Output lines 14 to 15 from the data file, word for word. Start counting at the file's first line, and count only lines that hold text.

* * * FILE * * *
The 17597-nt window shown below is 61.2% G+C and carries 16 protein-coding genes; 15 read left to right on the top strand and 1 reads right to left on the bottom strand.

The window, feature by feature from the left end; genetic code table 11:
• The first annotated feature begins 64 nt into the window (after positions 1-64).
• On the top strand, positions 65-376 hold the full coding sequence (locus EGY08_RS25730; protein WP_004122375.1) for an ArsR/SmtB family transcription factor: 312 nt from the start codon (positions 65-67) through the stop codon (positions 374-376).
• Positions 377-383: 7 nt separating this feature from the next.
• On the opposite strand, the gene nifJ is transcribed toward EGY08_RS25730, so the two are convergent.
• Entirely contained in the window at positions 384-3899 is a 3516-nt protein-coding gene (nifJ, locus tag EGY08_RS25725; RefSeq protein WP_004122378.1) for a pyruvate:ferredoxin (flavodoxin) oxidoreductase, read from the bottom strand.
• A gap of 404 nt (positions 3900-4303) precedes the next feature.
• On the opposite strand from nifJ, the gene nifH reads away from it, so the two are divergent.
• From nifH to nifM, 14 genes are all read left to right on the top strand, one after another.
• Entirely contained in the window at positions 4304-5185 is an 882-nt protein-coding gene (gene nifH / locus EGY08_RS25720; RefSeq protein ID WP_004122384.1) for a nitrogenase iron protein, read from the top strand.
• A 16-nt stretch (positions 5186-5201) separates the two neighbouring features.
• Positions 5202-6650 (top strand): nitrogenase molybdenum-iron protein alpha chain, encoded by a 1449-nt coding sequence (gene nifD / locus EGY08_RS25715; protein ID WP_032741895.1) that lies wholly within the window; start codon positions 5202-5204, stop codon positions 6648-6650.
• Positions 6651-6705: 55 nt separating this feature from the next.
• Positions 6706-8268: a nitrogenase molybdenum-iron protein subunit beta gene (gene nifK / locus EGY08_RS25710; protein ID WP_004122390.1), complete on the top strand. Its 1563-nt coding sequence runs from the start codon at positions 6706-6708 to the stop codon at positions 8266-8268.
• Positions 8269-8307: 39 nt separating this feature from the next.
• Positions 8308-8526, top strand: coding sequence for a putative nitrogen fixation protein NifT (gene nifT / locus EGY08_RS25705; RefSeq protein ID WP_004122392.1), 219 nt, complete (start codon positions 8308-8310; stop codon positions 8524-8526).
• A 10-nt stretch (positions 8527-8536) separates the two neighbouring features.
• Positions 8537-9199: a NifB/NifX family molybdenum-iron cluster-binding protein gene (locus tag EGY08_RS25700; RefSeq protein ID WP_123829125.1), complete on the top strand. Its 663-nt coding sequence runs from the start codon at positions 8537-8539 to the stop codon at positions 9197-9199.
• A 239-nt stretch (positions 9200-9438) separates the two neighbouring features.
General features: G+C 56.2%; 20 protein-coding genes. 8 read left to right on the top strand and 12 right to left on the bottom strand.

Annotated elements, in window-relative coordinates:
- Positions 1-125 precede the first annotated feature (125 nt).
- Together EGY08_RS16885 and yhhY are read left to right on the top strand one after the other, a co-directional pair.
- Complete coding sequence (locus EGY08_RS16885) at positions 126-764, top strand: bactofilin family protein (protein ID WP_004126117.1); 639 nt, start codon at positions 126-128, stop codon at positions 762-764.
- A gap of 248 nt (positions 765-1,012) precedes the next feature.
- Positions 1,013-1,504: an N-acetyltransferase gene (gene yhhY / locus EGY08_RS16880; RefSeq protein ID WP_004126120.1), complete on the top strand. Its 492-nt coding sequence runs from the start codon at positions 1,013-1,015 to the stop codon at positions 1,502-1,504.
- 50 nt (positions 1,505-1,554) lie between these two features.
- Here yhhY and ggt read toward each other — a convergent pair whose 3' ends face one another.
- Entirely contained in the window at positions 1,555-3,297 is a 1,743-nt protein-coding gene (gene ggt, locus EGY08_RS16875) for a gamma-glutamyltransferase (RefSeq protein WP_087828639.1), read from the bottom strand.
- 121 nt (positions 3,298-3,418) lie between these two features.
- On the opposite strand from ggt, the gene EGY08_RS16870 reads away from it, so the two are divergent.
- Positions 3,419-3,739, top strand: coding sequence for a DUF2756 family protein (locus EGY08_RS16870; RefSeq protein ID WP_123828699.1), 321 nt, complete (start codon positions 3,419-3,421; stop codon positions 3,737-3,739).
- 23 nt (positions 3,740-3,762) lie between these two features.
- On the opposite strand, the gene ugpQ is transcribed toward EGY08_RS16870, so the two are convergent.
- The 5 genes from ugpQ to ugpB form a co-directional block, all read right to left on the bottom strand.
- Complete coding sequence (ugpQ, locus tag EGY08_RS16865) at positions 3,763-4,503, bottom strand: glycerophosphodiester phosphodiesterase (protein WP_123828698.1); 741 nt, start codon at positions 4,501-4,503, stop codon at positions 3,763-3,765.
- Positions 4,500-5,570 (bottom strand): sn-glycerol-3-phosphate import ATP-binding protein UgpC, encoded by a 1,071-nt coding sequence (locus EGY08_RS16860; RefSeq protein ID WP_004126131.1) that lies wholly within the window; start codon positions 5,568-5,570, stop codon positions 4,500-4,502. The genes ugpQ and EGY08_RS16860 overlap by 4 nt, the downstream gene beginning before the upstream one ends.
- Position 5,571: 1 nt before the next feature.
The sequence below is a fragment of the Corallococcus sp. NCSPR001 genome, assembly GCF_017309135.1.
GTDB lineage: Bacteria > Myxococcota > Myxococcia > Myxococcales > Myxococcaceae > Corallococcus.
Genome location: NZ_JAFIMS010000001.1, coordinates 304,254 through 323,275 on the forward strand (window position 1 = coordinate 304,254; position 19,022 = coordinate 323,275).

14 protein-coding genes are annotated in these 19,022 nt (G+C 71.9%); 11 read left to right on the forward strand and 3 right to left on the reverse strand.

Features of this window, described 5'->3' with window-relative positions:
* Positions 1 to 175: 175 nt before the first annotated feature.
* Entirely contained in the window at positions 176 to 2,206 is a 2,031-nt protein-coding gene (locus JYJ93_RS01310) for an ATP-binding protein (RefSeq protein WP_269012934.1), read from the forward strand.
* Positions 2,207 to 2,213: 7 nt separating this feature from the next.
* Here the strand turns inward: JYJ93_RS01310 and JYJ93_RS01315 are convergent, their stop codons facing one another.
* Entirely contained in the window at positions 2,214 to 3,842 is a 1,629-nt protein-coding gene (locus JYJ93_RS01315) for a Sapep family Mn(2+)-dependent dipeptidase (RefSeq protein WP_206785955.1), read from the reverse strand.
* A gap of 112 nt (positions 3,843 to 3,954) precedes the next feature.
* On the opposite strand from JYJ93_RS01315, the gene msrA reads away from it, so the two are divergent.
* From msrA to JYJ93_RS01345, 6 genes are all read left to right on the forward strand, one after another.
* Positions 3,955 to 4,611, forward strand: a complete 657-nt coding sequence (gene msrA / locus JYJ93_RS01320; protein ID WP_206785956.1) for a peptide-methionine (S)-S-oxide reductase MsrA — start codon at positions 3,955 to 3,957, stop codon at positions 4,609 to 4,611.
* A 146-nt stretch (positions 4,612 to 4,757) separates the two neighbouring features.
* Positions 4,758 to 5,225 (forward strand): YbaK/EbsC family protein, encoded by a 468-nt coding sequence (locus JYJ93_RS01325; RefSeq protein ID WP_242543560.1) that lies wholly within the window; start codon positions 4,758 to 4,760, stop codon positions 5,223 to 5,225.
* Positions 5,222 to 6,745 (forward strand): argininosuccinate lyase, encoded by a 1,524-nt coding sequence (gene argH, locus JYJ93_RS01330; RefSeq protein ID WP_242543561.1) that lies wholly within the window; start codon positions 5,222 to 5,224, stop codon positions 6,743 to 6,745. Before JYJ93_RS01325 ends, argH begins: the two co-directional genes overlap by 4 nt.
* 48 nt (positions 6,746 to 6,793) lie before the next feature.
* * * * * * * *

• Positions 6651-6705: 55 nt separating this feature from the next.
• Positions 6706-8268: a nitrogenase molybdenum-iron protein subunit beta gene (gene nifK / locus EGY08_RS25710; protein ID WP_004122390.1), complete on the top strand. Its 1563-nt coding sequence runs from the start codon at positions 6706-6708 to the stop codon at positions 8266-8268.